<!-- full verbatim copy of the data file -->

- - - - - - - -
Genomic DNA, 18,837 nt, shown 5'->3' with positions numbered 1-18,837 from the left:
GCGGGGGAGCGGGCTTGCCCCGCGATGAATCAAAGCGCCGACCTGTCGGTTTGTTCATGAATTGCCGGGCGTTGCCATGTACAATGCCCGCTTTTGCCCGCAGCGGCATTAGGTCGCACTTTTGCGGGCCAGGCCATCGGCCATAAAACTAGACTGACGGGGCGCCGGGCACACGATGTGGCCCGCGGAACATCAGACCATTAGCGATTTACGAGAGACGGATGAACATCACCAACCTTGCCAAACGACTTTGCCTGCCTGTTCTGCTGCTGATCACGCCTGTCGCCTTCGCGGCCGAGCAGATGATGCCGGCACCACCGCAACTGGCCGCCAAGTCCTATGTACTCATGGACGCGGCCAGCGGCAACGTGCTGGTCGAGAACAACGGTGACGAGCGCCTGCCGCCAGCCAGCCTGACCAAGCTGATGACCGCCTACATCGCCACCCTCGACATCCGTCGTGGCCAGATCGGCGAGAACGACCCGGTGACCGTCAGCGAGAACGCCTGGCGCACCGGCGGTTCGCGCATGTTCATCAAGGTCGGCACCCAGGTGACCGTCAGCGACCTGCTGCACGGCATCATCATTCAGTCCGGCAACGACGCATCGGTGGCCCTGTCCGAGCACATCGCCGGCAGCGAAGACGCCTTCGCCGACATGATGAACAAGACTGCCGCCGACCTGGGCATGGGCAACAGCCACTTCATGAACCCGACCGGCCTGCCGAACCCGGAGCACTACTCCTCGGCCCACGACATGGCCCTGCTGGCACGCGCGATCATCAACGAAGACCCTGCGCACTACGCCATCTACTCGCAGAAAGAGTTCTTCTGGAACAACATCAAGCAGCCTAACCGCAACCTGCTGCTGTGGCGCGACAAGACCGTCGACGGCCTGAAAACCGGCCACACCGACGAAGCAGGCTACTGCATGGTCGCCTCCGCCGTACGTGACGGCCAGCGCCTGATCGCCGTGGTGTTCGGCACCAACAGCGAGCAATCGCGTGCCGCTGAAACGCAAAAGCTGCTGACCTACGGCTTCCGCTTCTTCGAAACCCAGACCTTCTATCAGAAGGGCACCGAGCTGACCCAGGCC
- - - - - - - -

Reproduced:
Genomic DNA, 18,837 nt, shown 5'->3' with positions numbered 1-18,837 from the left:
GCGGGGGAGCGGGCTTGCCCCGCGATGAATCAAAGCGCCGACCTGTCGGTTTGTTCATGAATTGCCGGGCGTTGCCATGTACAATGCCCGCTTTTGCCCGCAGCGGCATTAGGTCGCACTTTTGCGGGCCAGGCCATCGGCCATAAAACTAGACTGACGGGGCGCCGGGCACACGATGTGGCCCGCGGAACATCAGACCATTAGCGATTTACGAGAGACGGATGAACATCACCAACCTTGCCAAACGACTTTGCCTGCCTGTTCTGCTGCTGATCACGCCTGTCGCCTTCGCGGCCGAGCAGATGATGCCGGCACCACCGCAACTGGCCGCCAAGTCCTATGTACTCATGGACGCGGCCAGCGGCAACGTGCTGGTCGAGAACAACGGTGACGAGCGCCTGCCGCCAGCCAGCCTGACCAAGCTGATGACCGCCTACATCGCCACCCTCGACATCCGTCGTGGCCAGATCGGCGAGAACGACCCGGTGACCGTCAGCGAGAACGCCTGGCGCACCGGCGGTTCGCGCATGTTCATCAAGGTCGGCACCCAGGTGACCGTCAGCGACCTGCTGCACGGCATCATCATTCAGTCCGGCAACGACGCATCGGTGGCCCTGTCCGAGCACATCGCCGGCAGCGAAGACGCCTTCGCCGACATGATGAACAAGACTGCCGCCGACCTGGGCATGGGCAACAGCCACTTCATGAACCCGACCGGCCTGCCGAACCCGGAGCACTACTCCTCGGCCCACGACATGGCCCTGCTGGCACGCGCGATCATCAACGAAGACCCTGCGCACTACGCCATCTACTCGCAGAAAGAGTTCTTCTGGAACAACATCAAGCAGCCTAACCGCAACCTGCTGCTGTGGCGCGACAAGACCGTCGACGGCCTGAAAACCGGCCACACCGACGAAGCAGGCTACTGCATGGTCGCCTCCGCCGTACGTGACGGCCAGCGCCTGATCGCCGTGGTGTTCGGCACCAACAGCGAGCAATCGCGTGCCGCTGAAACGCAAAAGCTGCTGACCTACGGCTTCCGCTTCTTCGAAACCCAGACCTTCTATCAGAAGGGCACCGAGCTGACCCAGGCC